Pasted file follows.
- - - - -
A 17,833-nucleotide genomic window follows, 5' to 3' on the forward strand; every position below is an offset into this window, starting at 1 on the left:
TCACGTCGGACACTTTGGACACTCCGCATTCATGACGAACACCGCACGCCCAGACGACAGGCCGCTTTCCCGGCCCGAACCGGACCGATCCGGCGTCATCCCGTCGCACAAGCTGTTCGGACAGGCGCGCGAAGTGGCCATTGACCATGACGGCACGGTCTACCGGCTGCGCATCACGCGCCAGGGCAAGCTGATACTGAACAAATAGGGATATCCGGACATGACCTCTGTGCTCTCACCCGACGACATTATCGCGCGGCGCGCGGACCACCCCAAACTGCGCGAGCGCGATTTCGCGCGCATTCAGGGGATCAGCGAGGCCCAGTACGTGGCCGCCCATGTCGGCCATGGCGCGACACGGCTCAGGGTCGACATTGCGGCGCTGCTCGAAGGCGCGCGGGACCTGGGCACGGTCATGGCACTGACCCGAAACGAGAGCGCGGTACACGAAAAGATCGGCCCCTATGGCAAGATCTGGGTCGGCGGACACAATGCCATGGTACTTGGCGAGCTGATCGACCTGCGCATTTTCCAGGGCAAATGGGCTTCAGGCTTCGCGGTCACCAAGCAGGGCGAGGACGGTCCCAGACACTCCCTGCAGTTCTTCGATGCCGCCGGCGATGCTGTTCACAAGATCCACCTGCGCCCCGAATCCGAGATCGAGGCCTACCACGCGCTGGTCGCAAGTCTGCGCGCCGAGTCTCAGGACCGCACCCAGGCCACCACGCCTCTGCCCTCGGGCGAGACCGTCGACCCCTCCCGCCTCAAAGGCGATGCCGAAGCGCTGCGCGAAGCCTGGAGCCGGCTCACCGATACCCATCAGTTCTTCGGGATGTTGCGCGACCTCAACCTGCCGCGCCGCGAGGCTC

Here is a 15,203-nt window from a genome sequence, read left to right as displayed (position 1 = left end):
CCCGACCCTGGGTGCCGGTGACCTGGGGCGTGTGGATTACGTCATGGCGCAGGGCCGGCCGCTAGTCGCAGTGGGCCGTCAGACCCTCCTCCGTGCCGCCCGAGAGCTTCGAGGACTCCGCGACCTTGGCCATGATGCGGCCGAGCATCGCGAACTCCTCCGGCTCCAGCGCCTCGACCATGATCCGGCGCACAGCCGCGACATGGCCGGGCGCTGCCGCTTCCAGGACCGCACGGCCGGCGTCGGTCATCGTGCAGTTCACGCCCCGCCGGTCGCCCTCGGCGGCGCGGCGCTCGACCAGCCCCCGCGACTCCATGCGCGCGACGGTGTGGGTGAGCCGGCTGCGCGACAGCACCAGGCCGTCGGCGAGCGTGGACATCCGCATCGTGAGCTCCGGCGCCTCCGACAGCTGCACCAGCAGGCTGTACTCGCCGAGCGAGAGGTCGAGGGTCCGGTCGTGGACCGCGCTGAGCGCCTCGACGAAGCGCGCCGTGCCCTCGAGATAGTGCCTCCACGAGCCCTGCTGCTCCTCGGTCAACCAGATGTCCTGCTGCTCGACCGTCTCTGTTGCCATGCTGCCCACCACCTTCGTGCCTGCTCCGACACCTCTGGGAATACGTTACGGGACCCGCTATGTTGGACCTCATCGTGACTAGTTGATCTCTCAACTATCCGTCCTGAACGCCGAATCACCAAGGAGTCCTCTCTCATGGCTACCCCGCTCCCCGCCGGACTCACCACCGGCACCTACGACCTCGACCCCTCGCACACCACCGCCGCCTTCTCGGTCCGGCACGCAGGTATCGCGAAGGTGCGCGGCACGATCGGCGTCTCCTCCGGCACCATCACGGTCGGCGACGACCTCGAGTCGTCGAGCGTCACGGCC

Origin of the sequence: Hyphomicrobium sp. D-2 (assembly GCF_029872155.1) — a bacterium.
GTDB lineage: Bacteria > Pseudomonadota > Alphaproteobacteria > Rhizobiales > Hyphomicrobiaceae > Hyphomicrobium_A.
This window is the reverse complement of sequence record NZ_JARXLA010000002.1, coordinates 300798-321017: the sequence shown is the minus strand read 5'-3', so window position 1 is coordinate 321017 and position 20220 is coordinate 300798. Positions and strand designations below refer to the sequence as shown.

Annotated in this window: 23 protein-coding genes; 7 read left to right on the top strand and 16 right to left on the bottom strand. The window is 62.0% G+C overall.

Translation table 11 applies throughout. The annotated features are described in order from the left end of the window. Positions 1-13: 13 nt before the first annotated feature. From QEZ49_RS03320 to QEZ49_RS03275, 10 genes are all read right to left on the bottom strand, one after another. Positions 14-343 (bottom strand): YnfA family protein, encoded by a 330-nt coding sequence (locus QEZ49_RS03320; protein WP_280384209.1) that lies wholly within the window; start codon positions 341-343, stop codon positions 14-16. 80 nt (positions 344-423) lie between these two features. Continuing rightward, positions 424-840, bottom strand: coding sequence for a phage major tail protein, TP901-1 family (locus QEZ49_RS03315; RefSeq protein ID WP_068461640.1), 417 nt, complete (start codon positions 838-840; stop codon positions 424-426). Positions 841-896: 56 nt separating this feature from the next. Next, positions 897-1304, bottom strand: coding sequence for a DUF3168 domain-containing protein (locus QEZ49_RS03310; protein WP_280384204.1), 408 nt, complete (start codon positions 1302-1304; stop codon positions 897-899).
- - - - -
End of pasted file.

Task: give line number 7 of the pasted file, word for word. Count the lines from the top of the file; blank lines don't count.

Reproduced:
This window is the reverse complement of sequence record NZ_JARXLA010000002.1, coordinates 300798-321017: the sequence shown is the minus strand read 5'-3', so window position 1 is coordinate 321017 and position 20220 is coordinate 300798. Positions and strand designations below refer to the sequence as shown.